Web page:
12/26/2008 12:00AM

$1 million no longer earns spot among the top 100


NEW YORK - At $6 million, the Dubai World Cup remained the world's richest horse race in 2008, a year in which the strengthening yen and the up-and-down dollar caused havoc at the bottom end of the top 100 list.

For the first time, a race worth a flat million dollars failed to make it into the top 100 in 2008, and most of those races were run in the United States. Two of our classic races - the Preakness and the Belmont - dropped off the chart along with the Arlington Million, Arkansas Derby, Florida Derby, Pennsylvania Derby, Santa Anita Handicap, Sunshine Millions Classic, and Travers Stakes. They were joined in an 11-way tie with the Godolphin Mile and Pacific Classic for 102nd at $1 million each, with the Delaware Handicap at $1,000,900 sneaking in at 101st. The CashCall Mile, Delta Jackpot, and Virginia Derby, all of which tied for 93rd last year with 10 of the above named million-dollar contests (the Pacific Classic was worth $1,120,000 in 2007), fell even further as their purses were all reduced by at least $225,000.

The strength of the yen enabled eight Japanese races to enter the list, giving Japan a world leading total of 47 races in the top 100, led by the Japan Cup, which jumped over the Dubai Duty Free and the Dubai Sheema Classic into third place, one spot behind the Prix de l'Arc de Triomphe, which leapfrogged seven spots into second with the help of a 2 million euro influx from the oil-rich Gulf state of Qatar.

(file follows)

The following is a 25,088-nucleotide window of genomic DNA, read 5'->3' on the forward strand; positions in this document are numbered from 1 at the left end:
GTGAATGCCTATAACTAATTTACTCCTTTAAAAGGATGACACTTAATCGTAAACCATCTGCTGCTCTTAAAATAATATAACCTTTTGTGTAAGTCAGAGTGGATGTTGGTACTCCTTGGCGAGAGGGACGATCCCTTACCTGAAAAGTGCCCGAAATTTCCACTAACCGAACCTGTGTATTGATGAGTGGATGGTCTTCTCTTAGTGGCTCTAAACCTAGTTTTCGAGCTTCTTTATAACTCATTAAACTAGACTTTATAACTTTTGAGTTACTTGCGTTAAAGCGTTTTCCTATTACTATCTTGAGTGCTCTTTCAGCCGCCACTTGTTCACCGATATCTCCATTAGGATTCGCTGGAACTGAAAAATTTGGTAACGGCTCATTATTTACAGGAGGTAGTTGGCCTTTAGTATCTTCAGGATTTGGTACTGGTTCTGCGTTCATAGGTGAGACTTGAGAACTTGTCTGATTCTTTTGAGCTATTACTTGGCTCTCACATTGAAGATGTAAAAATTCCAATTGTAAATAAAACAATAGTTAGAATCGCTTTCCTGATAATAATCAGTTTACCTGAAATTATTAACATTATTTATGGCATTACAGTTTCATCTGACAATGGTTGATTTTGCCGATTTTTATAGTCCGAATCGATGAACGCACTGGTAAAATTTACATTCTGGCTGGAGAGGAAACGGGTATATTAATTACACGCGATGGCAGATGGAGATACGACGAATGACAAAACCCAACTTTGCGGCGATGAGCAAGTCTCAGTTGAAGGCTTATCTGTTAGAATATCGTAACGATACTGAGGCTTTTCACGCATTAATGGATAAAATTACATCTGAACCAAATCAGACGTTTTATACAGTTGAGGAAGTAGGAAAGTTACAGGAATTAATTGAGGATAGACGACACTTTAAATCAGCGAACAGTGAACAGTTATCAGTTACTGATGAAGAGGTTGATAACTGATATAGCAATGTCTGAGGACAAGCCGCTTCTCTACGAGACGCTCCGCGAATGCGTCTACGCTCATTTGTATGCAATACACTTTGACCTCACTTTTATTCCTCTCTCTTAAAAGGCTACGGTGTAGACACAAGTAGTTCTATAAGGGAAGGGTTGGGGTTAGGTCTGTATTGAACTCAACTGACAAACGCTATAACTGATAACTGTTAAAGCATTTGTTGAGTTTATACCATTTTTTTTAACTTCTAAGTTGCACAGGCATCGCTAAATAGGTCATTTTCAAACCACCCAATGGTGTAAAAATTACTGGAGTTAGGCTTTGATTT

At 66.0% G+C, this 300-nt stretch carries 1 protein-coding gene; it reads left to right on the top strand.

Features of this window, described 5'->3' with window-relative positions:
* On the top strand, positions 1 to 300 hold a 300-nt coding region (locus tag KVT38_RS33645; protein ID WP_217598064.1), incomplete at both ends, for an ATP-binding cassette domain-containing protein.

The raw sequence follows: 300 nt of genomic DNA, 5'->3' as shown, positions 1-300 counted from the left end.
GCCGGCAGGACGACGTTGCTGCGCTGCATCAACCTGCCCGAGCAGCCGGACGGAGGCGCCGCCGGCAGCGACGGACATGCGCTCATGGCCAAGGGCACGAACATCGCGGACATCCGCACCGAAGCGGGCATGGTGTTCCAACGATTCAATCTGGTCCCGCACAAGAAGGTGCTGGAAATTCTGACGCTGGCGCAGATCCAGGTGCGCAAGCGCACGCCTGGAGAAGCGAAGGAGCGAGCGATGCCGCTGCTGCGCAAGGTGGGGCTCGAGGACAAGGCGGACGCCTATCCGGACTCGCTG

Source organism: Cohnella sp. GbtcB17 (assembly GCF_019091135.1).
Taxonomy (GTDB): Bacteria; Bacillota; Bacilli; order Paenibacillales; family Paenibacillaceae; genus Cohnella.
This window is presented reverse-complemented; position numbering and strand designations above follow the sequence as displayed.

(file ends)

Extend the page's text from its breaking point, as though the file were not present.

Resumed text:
If the Arc had been run in midsummer, it would have been the world's richest race. The dollar, however, so weak for the previous two years, went on an autumn tear, lowering the value of the euro and landing the Arc in the runner-up spot. However, not all of the movement in the top 100 was due to currency fluctuation.

Two new races restricted to juveniles that were sold at the Tattersalls Highflyer Sale cracked the list, the Tattersalls Million and the Tattersalls Fillies 800 (the number 800 referring the number of pounds sterling, in thousands, that the race is worth). The Woodbine Mile and three Breeders' Cup races, the Turf Sprint, the Juvenile Turf, and the Juvenile Fillies Turf, also appear for the first time. But the number of American races in the top 100 dwindled from 27 to 13, with 11 of those being Breeders' Cup races. Stagnant purse structure is just as much the cause for the decline as the generally weak dollar.

All told, Asia had the most flat races in the top 100 at 64. North America was second with 15. Europe had 12, and Oceania nine. The Nakayama Daishogai became the world's richest jump race, courtesy of the strong yen, jumping from $1,347,631 to $1,711,624 despite being worth 152,810,000 yen in both runnings. It was followed by Aintree's Grand National Steeplechase at $1,595,280, the Nakayama Grand Jump at $1,487,680, and Auteuil's Grand Steeple-Chase de Paris at $1,286,990, making a total of 116 Thoroughbred races that were worth at least $1 million this year.

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